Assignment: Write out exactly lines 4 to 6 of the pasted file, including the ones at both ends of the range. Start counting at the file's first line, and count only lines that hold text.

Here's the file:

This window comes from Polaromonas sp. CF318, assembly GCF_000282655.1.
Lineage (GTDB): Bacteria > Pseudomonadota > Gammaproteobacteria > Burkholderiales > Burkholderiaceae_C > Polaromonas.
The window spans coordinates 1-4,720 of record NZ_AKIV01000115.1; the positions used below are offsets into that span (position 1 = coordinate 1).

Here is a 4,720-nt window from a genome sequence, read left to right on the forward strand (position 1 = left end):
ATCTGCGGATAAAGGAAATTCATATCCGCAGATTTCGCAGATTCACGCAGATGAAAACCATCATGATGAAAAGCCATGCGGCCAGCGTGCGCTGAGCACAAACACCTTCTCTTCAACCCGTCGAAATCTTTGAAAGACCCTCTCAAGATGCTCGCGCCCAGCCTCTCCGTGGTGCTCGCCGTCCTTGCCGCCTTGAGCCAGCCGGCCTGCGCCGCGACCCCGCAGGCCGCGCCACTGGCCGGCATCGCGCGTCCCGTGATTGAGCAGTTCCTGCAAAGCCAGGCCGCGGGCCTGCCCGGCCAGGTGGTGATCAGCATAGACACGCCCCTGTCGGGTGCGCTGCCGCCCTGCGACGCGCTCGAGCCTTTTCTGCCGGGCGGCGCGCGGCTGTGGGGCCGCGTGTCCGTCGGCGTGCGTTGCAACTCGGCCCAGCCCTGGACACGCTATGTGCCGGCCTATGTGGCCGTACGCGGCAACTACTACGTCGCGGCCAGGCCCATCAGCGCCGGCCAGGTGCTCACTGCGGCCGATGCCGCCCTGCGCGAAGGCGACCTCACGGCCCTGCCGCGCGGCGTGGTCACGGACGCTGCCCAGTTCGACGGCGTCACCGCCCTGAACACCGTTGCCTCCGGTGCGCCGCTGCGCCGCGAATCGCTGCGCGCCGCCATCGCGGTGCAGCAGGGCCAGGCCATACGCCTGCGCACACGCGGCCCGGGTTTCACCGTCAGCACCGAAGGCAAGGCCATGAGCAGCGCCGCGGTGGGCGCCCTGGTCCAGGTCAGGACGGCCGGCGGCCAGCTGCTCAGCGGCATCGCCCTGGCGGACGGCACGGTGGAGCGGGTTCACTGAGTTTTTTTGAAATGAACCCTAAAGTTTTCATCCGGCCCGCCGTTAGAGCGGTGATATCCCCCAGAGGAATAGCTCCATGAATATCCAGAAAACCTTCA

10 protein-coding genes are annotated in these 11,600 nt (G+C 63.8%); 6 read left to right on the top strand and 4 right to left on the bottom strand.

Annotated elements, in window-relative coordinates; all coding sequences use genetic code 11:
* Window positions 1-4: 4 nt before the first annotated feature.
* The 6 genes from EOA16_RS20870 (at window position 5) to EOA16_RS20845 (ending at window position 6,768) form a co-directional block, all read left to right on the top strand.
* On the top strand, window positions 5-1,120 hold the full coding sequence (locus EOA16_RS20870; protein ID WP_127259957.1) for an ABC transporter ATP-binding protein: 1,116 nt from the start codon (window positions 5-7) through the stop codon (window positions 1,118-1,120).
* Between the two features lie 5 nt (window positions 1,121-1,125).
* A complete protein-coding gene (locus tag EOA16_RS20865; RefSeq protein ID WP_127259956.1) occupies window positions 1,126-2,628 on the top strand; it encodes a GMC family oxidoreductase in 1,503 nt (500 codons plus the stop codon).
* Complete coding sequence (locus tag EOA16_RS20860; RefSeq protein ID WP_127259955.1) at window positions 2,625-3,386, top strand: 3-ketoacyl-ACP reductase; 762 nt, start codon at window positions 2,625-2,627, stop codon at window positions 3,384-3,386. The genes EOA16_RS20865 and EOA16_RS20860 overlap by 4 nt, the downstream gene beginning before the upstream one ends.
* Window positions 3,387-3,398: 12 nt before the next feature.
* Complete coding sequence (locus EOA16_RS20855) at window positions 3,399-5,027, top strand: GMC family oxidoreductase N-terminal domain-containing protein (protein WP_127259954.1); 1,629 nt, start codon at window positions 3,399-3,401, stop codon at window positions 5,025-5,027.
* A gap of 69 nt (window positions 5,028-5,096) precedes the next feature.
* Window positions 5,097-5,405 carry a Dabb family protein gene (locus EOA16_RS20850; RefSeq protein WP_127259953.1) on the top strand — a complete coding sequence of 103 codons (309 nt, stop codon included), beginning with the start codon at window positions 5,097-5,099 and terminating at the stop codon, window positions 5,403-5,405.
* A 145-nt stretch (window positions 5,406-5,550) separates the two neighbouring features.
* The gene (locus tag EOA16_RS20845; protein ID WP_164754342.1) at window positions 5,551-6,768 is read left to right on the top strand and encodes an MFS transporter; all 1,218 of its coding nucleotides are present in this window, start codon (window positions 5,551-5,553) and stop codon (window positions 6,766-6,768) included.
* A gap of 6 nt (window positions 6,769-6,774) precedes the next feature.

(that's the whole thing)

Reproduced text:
Here is a 4,720-nt window from a genome sequence, read left to right on the forward strand (position 1 = left end):
ATCTGCGGATAAAGGAAATTCATATCCGCAGATTTCGCAGATTCACGCAGATGAAAACCATCATGATGAAAAGCCATGCGGCCAGCGTGCGCTGAGCACAAACACCTTCTCTTCAACCCGTCGAAATCTTTGAAAGACCCTCTCAAGATGCTCGCGCCCAGCCTCTCCGTGGTGCTCGCCGTCCTTGCCGCCTTGAGCCAGCCGGCCTGCGCCGCGACCCCGCAGGCCGCGCCACTGGCCGGCATCGCGCGTCCCGTGATTGAGCAGTTCCTGCAAAGCCAGGCCGCGGGCCTGCCCGGCCAGGTGGTGATCAGCATAGACACGCCCCTGTCGGGTGCGCTGCCGCCCTGCGACGCGCTCGAGCCTTTTCTGCCGGGCGGCGCGCGGCTGTGGGGCCGCGTGTCCGTCGGCGTGCGTTGCAACTCGGCCCAGCCCTGGACACGCTATGTGCCGGCCTATGTGGCCGTACGCGGCAACTACTACGTCGCGGCCAGGCCCATCAGCGCCGGCCAGGTGCTCACTGCGGCCGATGCCGCCCTGCGCGAAGGCGACCTCACGGCCCTGCCGCGCGGCGTGGTCACGGACGCTGCCCAGTTCGACGGCGTCACCGCCCTGAACACCGTTGCCTCCGGTGCGCCGCTGCGCCGCGAATCGCTGCGCGCCGCCATCGCGGTGCAGCAGGGCCAGGCCATACGCCTGCGCACACGCGGCCCGGGTTTCACCGTCAGCACCGAAGGCAAGGCCATGAGCAGCGCCGCGGTGGGCGCCCTGGTCCAGGTCAGGACGGCCGGCGGCCAGCTGCTCAGCGGCATCGCCCTGGCGGACGGCACGGTGGAGCGGGTTCACTGAGTTTTTTTGAAATGAACCCTAAAGTTTTCATCCGGCCCGCCGTTAGAGCGGTGATATCCCCCAGAGGAATAGCTCCATGAATATCCAGAAAACCTTCA

10 protein-coding genes are annotated in these 11,600 nt (G+C 63.8%); 6 read left to right on the top strand and 4 right to left on the bottom strand.